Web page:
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It's all in the measurement... 

By the Commercial Real Estate Group at Clark Wilson LLP
July 5, 2004

For almost 100 years, the Building Owners and Managers Association has sponsored a Standard Method for Measuring Floor Area in Office Buildings. The BOMA "standard" has undergone a number of revisions over the years but remains a widely recognized industry standard for measuring the amount of "rentable area" in an office building.

The BOMA standard has been amended in response to changing architectural designs and leasing concepts. Today, there are two BOMA standards prevalent in the commercial real estate market. The BOMA standard released in 1980 is commonly referred to as "BOMA 80" and the BOMA standard released in 1996 is commonly referred to as "BOMA 96".

Under BOMA 80, "rentable area" of a tenantís premises is comprised of the aggregate floor area occupied by such tenant and a share of the unallocated areas on the same floor. Under BOMA 96, the Landlord is permitted to include not only a share of the unallocated areas on the same floor, but also a share of all of the common areas of the entire building. A tenantís rentable area under BOMA 96 will therefore include a proportionate share in spaces such as lobbies, exercise facilities, storage rooms, conference rooms, loading docks, utility rooms and any other areas in the building that can be said to benefit the tenants generally.

Simply put, if rental rates remain the same, a tenant will pay more basic rent under BOMA 96 than BOMA 80, perhaps considerably more. In a report at Globeinvestor.com, Toronto area surveyors reported that they have seen gross up values on common areas increase anywhere from 5% to 15% with BOMA 96.

The genesis of BOMA 96 is rooted in the general trend of office building design towards providing larger common areas, for which the landlord should be compensated. BOMA 96 effectively accommodates this additional common space in the building and reflects it in rentable area.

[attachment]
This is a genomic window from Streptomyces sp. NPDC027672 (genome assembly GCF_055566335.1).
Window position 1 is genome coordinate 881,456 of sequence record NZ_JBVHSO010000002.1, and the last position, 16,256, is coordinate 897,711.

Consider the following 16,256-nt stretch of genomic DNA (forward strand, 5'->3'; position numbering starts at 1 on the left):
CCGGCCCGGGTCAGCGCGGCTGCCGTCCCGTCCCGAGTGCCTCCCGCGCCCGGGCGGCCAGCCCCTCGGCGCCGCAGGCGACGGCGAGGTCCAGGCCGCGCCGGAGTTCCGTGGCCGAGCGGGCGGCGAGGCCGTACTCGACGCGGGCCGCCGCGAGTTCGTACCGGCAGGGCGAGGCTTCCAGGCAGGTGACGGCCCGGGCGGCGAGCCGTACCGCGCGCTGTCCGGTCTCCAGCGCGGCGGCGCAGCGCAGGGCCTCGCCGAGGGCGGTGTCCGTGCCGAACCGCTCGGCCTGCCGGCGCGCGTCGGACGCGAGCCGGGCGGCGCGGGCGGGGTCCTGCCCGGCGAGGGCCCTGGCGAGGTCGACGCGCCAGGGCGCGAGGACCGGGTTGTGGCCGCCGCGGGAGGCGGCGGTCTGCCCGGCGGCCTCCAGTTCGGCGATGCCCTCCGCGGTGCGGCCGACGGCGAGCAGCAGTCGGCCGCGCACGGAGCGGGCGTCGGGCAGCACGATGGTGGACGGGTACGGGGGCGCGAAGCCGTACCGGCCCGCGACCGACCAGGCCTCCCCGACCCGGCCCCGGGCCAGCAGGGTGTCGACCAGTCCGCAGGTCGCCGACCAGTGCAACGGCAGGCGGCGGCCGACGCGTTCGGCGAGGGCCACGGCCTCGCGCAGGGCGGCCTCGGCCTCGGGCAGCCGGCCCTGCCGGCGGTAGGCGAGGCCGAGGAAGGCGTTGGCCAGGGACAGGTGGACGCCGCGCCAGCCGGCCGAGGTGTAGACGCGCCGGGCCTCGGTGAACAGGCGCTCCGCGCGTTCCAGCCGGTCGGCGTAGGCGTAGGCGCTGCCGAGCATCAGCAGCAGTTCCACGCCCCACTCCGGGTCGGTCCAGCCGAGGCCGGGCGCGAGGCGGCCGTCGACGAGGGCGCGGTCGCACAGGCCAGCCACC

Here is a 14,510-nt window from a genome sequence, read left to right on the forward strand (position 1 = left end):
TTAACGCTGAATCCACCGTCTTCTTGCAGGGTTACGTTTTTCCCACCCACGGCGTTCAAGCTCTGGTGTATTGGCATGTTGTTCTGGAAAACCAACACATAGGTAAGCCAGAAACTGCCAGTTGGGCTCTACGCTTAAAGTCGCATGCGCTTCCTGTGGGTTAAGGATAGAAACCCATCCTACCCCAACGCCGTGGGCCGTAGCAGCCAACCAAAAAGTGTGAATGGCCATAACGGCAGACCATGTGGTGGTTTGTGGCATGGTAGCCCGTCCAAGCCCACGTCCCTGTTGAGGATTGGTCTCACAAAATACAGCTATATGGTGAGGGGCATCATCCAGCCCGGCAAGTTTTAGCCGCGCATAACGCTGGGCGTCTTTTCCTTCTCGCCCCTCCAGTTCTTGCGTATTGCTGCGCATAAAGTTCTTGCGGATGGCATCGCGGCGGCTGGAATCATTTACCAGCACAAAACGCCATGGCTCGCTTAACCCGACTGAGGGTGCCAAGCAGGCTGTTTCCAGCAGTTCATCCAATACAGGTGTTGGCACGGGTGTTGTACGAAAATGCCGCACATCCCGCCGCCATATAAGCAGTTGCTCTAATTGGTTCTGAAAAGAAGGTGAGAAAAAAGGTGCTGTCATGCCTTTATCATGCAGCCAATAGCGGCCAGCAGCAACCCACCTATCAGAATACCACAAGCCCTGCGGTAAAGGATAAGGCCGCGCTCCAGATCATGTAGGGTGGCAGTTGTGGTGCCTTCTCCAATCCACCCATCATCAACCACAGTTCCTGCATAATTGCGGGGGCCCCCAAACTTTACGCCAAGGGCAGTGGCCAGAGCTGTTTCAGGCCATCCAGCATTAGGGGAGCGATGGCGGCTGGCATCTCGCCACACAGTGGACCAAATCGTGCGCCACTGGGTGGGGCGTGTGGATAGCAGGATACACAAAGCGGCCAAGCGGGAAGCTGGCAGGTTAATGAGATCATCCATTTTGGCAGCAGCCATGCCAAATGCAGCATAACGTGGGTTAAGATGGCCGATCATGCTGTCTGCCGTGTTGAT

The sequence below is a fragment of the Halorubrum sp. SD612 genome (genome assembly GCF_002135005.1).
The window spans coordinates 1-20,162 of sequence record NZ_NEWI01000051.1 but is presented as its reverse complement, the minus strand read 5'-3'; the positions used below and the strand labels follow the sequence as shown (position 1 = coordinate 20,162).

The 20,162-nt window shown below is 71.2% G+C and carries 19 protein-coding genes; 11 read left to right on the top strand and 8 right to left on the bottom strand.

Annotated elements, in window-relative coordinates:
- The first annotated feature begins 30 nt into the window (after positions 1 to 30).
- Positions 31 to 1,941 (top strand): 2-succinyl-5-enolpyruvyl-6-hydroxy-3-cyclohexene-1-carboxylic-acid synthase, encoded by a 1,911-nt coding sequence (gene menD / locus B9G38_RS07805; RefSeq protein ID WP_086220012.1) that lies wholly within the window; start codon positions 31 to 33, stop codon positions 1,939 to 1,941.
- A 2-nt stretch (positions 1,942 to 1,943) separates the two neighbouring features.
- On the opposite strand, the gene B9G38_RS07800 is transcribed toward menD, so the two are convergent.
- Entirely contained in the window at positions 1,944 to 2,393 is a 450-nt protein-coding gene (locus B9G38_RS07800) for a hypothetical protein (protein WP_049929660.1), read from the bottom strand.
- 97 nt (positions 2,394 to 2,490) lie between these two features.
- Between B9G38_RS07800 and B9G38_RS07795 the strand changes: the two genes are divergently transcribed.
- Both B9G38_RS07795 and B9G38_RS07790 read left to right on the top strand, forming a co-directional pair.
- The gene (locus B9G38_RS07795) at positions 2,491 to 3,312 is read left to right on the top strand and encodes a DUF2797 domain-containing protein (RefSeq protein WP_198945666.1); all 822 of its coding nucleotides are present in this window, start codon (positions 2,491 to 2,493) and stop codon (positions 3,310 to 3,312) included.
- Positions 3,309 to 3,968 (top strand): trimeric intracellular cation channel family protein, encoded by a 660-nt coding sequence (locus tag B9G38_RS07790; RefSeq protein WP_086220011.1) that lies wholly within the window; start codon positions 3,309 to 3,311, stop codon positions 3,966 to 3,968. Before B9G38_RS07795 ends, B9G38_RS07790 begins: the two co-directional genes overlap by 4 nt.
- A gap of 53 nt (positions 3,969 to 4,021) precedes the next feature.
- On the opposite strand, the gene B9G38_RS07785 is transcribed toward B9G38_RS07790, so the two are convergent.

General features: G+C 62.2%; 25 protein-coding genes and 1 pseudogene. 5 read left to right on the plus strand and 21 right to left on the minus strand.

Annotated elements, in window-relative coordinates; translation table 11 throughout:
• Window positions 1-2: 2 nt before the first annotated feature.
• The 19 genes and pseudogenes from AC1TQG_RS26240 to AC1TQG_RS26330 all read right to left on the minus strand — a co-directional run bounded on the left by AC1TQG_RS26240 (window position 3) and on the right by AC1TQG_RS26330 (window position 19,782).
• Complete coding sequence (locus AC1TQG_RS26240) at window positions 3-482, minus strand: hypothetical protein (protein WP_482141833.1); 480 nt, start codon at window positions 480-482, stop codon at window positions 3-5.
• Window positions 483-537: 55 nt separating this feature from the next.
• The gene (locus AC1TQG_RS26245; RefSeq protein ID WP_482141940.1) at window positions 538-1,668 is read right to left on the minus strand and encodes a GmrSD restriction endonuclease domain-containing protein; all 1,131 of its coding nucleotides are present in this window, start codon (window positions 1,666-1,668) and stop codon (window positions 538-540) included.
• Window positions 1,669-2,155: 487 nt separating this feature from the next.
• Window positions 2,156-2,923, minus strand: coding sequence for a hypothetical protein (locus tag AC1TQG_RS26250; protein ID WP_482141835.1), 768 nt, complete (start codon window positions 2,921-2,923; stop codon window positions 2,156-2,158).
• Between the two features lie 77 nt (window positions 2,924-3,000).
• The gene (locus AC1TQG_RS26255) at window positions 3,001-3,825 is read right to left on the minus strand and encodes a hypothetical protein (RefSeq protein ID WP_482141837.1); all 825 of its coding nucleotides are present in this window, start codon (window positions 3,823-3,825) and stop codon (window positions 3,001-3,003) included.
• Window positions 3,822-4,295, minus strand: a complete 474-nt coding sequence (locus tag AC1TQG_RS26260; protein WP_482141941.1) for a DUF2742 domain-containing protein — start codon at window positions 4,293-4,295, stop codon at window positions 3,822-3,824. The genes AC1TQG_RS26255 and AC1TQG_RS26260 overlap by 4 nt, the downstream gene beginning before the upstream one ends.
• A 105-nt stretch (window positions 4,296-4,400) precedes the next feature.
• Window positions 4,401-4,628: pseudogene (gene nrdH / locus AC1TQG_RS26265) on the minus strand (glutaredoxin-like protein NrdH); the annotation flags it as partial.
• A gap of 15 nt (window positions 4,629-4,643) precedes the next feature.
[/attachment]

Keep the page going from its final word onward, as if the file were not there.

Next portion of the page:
A change in measurement, of course, does not necessarily mean that a tenant will pay more total rent. Market factors will govern notwithstanding the method of measurement. As with any lease negotiation, as long as the parties understand what is and is not included in rentable area, the tenantís recognition that the BOMA 96 standard is being used to measure their premises may provide the tenant with some leverage to negotiate for a reduction in face rents.

It is estimated that less than 20% of the Vancouver market has converted to BOMA 96 (as opposed to an estimated 60% in Toronto). As a result, it is difficult to currently measure the impact, if any, on rents in Vancouver.

Anne Tanner, a Commercial Office Leasing Agent at Royal Lepage Commerical , has expressed the view that as the commercial real estate market heats up, more of the Vancouver market will move to BOMA 96. According to her, "the office leasing market in the Downtown core has a vacancy rate of 11.7%Öthe vacancy rate will decrease over the next year and a half to 9.82%. As the vacancy rate decreases, landlords will gain more leverage in the marketplace." With this increased leverage, we should expect a move to BOMA 96 on new leases.

Sandy Cruickshank Regional Manager of Royal Lepage Commercial, reports that some buildings are operating with both BOMA 80 and BOMA 96 in effect. During the transition period from BOMA 80 to BOMA 96, it will be necessary to use both, as leases come up for renewal or expiry. Landlords might well consider including re-measurement clauses in their leases, and whether adopting BOMA 96 is possible upon renewal.

In any event, reliance on a standard like BOMA provides greater certainty for everyone.

(with research from Mike Jaworski, Articled Student)

 

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